# The space-filling pentahedra. II

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- JOURNAL OF COMBINATORIAL THEORY (A) 17, 375-378 (1974) Note The Space-Filling Pentahedra. II MICHAEL GOLDBERG 5823 Potomac Ave. N. W., Washington, District of Columbia 20016 Communicated by V. Klee Received January 5, 1973 A space-filling polyhedron is one whose replications can be packed to fill three- space completely. The class of the known space-filling tetrahedra has been recently increased. These enable an increase in the class of the known space- filling pentahedra. 1. INTRoDLJCTI~N A space-filling polyhedron is one which can be packed to fill all of three- space by replication and suitable orientations. The history and the results of various attempts to find such polyhedra is given in a previous paper by the author [l]. In a subsequent paper [2], the author increased the class of the known space-filling tetrahedra by adding three infinite families to the five individual cases in the literature. These new tetrahedra enable the construction of new space-filling pentahedra, as shown in the following geometrical constructions. 2. DIVISION OF THE SPACE-FILLING TETRAHEDRA A tetrahedron ADâCâD of the first family of [2] is shown in Fig. 1. Three of these tetrahedra can be arranged to form a triangular prism, as shown in [2]. This tetrahedron has an axis of symmetry that is designated by X-X in the figure. A plane cut through this axis, but not containing an edge, will cut the tetrahedron into two congruent pentahedra that are designated by 5-X1 in Table II (Part 3) which lists the new space-tiling pentahedra. If the cutting plane contains the edge ADâ, then the pieces will be tetrahedra of the second family of [2]. If the cutting plane contains the edge DCâ, then the pieces will be tetrahedra of the third family. 375 Copyright 0 1974 by Academic Press, Inc. All rights of reproduction in any form reserved.
- 376 MICHAEL GOLDBERG FIG. 1. Dissection of a space-filling tetrahedron into two space-filling pentahedra. TABLE II(Part 3) 3. PENTAHEDRA BY AUGMENTATION OF THE SPACE-FILLING TETRAHEDRA By adding h to the length of ADâ and passing parallel edges BEâ and CFâ of length h through B and C, the space-tiling tetrahedron is augmented by a triangular prism. This produces the space-filling pentahedron ABCDâEâFâ (5-X11) shown in Fig. 2. Again, this pentahedron has an axis of symmetry Y-Y. Three of these pentahedra can be arranged to form a triangular prism whose parallel edges are extensions of ADâ, BEâ and CF. A cutting plane, through the axis Y-Y and cutting the edges BEâ and
- SPACE-FILLING PENTAHEDRA. II 377 FIG. 2. Dissection of a space-filling pentahedron into two space-filling pentahedra. CFâ, will divide the pentahedron into two congruent pentahedra that are designated by 5X111-1 in Table II (Part 3). If the cutting plane does not cut the edges BEâ and CFâ, then it cuts all the faces of the pentahedron and produces two congruent space-filling hexahedra. 4. A MORE GENERAL SPACE-FILLING PENTAHEDRON Consider the prism whose normal section is an equilateral triangle of edge e, shown in Fig. 3. Pass a cutting plane through this prism so that the section is triangle ABC, where the lengths of the sides a and 6 are arbitrary. These determine the length of the side c. Select a point F on the same edge $typ$-fqe A D azbzc. GF+Jbâ-eâ=bF=G y=z6?+m+f. hzKF+z@7+f FIG. 3. Dissection of a triangular prism into three space-filling pentahedra. as C at the arbitrary distance f from C. Then pass the plane FDE through F so that DF = AB = a, DE = BC = b, and EF = AC = c. Hence, the triangle FDE is congruent to the triangle ABC. Then the truncated prism ABCDEF is a pentahedral space-filler since three of these can be arranged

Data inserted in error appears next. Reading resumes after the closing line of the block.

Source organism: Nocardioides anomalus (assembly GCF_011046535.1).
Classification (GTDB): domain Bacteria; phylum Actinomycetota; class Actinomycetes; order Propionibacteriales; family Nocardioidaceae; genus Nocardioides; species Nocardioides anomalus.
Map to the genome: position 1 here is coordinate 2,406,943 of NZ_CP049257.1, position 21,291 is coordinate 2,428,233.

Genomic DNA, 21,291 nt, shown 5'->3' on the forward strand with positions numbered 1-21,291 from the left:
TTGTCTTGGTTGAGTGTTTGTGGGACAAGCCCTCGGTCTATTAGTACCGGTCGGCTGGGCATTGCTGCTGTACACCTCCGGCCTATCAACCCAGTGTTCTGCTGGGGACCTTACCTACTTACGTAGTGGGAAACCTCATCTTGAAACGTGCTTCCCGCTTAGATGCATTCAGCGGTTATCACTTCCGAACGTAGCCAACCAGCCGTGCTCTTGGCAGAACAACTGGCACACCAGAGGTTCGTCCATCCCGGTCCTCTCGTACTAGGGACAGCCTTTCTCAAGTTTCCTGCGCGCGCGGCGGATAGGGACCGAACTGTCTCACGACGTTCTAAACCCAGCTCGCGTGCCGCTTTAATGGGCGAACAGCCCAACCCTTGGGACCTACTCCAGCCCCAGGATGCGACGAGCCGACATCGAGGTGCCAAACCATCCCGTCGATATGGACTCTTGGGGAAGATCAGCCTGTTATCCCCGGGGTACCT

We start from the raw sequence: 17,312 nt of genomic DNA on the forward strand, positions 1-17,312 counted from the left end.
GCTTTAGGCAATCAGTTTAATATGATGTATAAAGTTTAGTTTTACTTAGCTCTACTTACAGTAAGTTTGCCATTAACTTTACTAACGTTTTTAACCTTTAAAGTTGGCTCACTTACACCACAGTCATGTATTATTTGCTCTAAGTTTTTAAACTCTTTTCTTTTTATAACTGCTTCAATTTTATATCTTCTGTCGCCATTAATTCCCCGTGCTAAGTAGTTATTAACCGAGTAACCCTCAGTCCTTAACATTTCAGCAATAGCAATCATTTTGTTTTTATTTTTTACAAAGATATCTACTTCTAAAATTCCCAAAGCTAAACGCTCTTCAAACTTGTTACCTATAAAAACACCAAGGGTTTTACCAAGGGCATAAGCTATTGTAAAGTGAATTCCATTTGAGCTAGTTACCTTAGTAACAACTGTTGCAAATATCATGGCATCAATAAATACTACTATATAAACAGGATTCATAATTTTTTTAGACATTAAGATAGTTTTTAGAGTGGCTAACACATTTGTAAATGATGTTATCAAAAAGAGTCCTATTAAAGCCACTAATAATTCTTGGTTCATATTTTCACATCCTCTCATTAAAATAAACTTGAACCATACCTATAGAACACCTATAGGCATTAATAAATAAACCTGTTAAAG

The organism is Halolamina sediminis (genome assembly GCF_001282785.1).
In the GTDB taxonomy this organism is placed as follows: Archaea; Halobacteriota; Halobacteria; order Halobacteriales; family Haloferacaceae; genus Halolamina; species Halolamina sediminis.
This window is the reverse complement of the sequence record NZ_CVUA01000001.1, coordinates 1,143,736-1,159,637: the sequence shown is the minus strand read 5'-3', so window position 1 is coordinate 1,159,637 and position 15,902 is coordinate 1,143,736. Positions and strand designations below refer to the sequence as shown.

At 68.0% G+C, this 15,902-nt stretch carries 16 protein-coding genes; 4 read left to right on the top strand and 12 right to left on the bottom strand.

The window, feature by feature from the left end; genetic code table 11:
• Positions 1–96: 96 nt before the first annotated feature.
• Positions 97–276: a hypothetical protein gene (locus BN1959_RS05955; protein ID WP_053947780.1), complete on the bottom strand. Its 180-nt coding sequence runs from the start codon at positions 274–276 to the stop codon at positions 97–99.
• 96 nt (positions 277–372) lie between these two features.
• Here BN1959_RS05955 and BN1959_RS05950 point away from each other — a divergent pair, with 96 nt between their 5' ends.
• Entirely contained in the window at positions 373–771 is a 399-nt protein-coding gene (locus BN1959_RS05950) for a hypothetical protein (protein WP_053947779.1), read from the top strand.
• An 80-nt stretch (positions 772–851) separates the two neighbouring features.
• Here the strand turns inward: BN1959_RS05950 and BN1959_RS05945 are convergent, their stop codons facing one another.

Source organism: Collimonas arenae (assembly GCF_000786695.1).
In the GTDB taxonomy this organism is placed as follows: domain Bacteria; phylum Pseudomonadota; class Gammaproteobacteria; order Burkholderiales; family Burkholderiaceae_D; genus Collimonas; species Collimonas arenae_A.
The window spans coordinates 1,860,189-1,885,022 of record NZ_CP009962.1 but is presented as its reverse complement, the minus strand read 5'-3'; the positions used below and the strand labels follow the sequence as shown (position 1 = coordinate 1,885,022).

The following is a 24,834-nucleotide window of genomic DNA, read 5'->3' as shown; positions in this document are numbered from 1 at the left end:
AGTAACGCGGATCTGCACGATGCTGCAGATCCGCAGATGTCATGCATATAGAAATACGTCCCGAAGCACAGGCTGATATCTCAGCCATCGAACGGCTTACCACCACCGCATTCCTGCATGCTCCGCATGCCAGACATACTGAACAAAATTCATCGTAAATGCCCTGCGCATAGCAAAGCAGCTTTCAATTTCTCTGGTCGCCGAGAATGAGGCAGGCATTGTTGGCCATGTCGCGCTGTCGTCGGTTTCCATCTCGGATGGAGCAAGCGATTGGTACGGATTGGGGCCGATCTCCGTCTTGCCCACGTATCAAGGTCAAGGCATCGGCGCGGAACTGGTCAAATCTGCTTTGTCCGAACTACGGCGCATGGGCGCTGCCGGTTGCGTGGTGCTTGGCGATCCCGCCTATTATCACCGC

- 378 MICHAEL GOLDBERG to form the triangular prism ABCAâBâCâ. The second pentahedron is obtained by a translation and a rotation of 120â about the axis of the prism. The third pentahedron is obtained by repeating this operation. This pentahedron, designated by 5-XIV-1 in Table II (Part 3) has one more variable parameter than the pentahedron 5-X11 described in Section 2. However, because of the lack of symmetry of 5-XIV-l, it cannot be further divided into congruent pentahedra by cutting planes as in the case of 5-X11. 5. SUMMARY All the results of this note are summarized in Table II (Part 3) to supplement Table II (Parts 1 and 2) of note [l]. The sum of the dihedral angles is given for each type of pentahedron. Each of the tabulated pentahedra can be used a fill a triangular prism. The number required is indicated under âpâ. The different types of pentahedra listed in Table II are not mutually exclusive. For some values of the parameters, some types become equiv- alent to others, Each type represents a method of generation, and some pentahedra can be produced to two or more methods of generation. 6. ON FURTHER DEVELOPMENTS It is still not known whether all the space-filling pentahedra have been found. An analytic method seems to be needed to exhaust the possibilities or to show that no others exist. The methods used here are applicable to other space-fillers. For example, a square prism which is a space-filler, can be cut into four congruent hexahedral truncated prisms by the method of Section 4. Similarly, a space-filling prism whose normal section is a regular hexagon can be divided into six congruent octahedral truncated prisms. These octahedra can be taken in pairs or in triplets to form other space-filling octahedra. In special cases, other space-filling prisms that are based on plane-filling polygons, can undergo division into congruent space-filling polyhedra. REFERENCES 1. M. GOLDBERG, The space-filling pentahedra, J. Combinatorial Theory 13 (1972), 437-443. 2. M. GOLDBERG, Three infinite families of tetrahedral space-fillers, J. Combinatorial Theory 16 (1974), 348-354.